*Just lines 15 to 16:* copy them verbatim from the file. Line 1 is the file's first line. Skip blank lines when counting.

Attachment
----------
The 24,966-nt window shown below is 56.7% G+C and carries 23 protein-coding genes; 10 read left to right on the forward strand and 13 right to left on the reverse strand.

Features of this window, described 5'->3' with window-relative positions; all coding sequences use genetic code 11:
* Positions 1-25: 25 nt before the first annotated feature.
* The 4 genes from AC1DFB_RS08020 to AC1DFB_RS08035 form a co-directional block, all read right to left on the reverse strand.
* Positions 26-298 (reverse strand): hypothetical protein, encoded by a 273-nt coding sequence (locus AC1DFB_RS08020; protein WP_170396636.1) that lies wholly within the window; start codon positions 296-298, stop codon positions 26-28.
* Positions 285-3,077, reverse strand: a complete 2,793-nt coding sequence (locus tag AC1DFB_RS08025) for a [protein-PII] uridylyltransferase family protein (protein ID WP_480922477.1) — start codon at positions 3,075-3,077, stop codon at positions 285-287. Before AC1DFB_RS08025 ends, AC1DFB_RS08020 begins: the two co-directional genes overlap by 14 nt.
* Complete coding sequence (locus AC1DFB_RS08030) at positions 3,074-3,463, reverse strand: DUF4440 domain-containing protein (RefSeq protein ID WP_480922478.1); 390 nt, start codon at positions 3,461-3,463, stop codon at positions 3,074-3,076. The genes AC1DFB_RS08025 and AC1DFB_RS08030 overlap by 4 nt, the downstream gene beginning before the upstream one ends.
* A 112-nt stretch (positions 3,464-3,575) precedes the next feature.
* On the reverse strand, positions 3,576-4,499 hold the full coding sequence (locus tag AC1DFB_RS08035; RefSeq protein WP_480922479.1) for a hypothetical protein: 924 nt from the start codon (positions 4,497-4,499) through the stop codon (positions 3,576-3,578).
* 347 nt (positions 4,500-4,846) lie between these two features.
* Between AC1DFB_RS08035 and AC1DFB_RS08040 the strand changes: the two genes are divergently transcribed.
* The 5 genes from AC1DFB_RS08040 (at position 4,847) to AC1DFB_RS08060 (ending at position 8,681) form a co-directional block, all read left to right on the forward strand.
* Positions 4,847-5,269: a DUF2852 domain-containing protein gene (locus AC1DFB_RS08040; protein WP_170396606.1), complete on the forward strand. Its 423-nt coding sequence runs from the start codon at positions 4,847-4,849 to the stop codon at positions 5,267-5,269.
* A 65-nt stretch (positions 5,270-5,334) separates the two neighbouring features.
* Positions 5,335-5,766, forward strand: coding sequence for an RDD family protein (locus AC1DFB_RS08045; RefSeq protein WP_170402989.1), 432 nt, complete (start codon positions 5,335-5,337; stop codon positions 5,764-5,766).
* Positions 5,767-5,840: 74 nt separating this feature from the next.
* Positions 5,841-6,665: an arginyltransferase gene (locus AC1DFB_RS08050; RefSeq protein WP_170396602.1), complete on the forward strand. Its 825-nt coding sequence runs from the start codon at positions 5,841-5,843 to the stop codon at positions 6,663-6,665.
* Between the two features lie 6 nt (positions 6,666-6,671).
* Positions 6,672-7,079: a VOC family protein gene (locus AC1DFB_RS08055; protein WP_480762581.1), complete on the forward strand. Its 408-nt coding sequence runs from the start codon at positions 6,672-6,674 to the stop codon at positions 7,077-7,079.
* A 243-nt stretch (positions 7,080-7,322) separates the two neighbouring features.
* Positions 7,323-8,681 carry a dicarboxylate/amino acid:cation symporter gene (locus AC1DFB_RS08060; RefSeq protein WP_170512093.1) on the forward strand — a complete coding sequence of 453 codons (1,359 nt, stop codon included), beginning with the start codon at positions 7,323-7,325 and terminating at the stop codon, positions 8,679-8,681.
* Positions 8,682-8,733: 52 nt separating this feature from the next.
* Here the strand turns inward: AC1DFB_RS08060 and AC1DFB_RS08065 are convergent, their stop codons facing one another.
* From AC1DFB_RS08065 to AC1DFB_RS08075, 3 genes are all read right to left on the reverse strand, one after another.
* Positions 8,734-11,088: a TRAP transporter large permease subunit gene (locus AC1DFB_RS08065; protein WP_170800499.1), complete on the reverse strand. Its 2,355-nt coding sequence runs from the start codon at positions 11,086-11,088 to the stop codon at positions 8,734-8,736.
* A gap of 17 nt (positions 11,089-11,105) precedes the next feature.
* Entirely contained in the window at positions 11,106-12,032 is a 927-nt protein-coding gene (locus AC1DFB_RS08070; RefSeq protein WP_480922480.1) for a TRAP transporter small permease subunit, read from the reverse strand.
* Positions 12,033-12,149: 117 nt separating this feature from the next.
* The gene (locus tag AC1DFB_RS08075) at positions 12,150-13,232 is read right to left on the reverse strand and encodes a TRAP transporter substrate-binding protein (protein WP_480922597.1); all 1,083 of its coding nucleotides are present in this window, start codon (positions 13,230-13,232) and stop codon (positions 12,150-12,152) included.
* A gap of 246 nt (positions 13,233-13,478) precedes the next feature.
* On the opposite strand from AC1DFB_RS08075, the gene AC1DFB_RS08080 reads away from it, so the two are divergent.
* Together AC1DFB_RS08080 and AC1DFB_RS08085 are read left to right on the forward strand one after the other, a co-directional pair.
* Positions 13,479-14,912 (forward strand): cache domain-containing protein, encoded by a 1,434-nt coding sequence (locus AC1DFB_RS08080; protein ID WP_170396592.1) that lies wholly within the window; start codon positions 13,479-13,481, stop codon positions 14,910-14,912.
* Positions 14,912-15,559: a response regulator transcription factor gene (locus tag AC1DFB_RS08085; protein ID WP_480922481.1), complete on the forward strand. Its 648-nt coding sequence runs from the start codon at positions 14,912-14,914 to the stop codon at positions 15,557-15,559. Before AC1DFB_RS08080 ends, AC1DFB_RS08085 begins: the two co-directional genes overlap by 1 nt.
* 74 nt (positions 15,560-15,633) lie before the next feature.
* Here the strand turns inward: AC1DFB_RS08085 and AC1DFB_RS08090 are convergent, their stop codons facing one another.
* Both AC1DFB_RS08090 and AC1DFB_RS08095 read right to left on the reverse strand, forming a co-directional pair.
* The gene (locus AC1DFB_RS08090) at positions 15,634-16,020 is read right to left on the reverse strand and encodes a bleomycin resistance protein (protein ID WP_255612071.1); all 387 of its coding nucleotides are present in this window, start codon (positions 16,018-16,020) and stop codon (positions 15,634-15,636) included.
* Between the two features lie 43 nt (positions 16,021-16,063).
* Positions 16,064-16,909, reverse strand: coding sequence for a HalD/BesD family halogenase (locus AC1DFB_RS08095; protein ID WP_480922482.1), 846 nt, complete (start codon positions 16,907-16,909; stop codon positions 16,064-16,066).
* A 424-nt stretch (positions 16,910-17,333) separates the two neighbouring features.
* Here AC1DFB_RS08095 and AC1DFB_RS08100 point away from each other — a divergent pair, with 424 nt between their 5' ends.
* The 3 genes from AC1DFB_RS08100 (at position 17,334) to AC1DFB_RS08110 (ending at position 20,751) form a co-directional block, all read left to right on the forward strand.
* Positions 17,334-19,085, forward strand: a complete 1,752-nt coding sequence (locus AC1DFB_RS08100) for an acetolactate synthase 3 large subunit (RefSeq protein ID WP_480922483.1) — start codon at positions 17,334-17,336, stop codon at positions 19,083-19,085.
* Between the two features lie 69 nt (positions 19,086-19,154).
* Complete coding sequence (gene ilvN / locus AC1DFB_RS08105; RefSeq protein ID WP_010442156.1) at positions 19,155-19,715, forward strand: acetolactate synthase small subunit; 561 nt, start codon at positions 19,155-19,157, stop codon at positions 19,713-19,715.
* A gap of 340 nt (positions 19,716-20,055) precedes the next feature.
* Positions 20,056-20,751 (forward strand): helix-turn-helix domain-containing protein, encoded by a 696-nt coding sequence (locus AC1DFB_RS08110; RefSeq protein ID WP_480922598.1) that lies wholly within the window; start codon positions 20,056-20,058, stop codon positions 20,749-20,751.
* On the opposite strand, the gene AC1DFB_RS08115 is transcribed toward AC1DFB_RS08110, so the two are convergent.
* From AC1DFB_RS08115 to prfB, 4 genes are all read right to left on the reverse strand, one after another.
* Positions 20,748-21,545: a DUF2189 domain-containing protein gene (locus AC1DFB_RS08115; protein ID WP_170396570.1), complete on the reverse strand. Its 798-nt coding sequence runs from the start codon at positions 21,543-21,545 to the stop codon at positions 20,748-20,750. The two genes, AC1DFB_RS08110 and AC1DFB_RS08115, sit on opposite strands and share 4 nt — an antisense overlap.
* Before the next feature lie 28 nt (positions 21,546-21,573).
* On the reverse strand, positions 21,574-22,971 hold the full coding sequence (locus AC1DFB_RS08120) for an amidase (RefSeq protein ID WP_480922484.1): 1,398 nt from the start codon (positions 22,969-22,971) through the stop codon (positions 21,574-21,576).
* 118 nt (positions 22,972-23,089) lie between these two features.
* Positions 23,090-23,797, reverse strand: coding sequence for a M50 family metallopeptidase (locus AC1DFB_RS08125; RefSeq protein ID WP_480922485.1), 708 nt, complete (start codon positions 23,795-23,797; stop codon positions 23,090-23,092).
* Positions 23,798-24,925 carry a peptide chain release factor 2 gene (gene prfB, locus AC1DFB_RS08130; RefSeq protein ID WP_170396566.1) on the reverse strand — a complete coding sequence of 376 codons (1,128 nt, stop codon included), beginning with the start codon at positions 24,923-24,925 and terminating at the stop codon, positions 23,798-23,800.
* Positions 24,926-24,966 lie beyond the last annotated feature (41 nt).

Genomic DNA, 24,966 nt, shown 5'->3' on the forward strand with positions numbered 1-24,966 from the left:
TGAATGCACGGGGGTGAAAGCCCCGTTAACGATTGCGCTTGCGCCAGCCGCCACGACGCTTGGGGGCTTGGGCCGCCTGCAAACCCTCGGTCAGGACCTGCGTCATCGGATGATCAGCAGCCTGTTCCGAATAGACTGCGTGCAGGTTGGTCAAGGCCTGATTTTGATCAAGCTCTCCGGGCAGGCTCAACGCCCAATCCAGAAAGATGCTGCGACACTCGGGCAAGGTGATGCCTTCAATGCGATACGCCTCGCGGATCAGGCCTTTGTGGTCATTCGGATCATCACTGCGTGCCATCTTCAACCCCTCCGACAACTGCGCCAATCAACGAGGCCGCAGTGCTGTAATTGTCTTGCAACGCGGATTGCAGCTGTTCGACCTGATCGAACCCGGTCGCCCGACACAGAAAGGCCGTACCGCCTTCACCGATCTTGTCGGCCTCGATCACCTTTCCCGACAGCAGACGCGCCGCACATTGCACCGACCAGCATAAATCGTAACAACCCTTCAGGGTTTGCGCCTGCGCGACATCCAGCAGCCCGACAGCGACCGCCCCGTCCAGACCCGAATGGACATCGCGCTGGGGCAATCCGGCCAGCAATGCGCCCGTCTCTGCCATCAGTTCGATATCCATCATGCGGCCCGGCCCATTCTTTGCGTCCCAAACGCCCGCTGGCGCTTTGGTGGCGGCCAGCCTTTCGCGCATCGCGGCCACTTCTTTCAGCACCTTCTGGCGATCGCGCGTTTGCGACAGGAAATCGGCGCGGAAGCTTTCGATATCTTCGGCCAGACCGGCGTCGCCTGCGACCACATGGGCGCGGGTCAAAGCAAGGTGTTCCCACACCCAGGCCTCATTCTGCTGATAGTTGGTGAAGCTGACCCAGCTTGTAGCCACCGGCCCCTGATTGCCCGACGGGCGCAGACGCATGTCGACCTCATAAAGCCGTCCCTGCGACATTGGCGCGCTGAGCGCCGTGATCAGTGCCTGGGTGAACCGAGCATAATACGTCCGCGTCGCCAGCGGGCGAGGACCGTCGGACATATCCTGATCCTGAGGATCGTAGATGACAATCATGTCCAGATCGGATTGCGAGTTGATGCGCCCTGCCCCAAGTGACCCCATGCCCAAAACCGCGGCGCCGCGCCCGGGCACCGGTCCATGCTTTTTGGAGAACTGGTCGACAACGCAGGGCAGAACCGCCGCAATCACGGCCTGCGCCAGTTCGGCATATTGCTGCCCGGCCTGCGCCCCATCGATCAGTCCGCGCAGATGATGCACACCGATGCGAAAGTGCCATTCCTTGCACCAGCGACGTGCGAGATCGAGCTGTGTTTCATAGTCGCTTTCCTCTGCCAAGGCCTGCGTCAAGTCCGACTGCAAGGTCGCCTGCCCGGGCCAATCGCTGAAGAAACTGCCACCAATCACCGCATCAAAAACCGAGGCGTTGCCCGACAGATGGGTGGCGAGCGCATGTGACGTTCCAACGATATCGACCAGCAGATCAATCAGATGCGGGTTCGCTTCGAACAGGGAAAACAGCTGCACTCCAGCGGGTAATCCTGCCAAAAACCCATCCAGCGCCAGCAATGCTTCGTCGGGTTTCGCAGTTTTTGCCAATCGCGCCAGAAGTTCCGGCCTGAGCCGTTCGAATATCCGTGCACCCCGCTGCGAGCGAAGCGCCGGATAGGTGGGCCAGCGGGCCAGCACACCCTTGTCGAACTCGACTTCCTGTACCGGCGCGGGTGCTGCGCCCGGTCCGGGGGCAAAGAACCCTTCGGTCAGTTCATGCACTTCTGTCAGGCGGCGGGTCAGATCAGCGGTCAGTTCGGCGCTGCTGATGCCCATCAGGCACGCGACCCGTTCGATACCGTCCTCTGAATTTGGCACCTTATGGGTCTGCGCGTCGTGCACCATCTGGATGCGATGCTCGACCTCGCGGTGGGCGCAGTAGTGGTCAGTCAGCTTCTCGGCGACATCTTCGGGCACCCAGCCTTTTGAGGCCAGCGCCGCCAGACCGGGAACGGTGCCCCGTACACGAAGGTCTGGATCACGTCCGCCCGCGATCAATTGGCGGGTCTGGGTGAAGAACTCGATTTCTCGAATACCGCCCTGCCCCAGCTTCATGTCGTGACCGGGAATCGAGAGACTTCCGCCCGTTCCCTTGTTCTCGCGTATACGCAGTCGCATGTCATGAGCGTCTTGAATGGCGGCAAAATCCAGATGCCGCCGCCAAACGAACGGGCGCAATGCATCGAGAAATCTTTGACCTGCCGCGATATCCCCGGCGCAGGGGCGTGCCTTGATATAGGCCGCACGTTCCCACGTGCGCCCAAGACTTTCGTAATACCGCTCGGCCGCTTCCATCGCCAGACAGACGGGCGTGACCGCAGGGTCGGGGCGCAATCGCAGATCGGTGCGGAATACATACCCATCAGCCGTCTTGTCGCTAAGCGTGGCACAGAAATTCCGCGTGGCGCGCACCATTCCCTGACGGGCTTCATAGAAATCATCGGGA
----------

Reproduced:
* Positions 5,335-5,766, forward strand: coding sequence for an RDD family protein (locus AC1DFB_RS08045; RefSeq protein WP_170402989.1), 432 nt, complete (start codon positions 5,335-5,337; stop codon positions 5,764-5,766).
* Positions 5,767-5,840: 74 nt separating this feature from the next.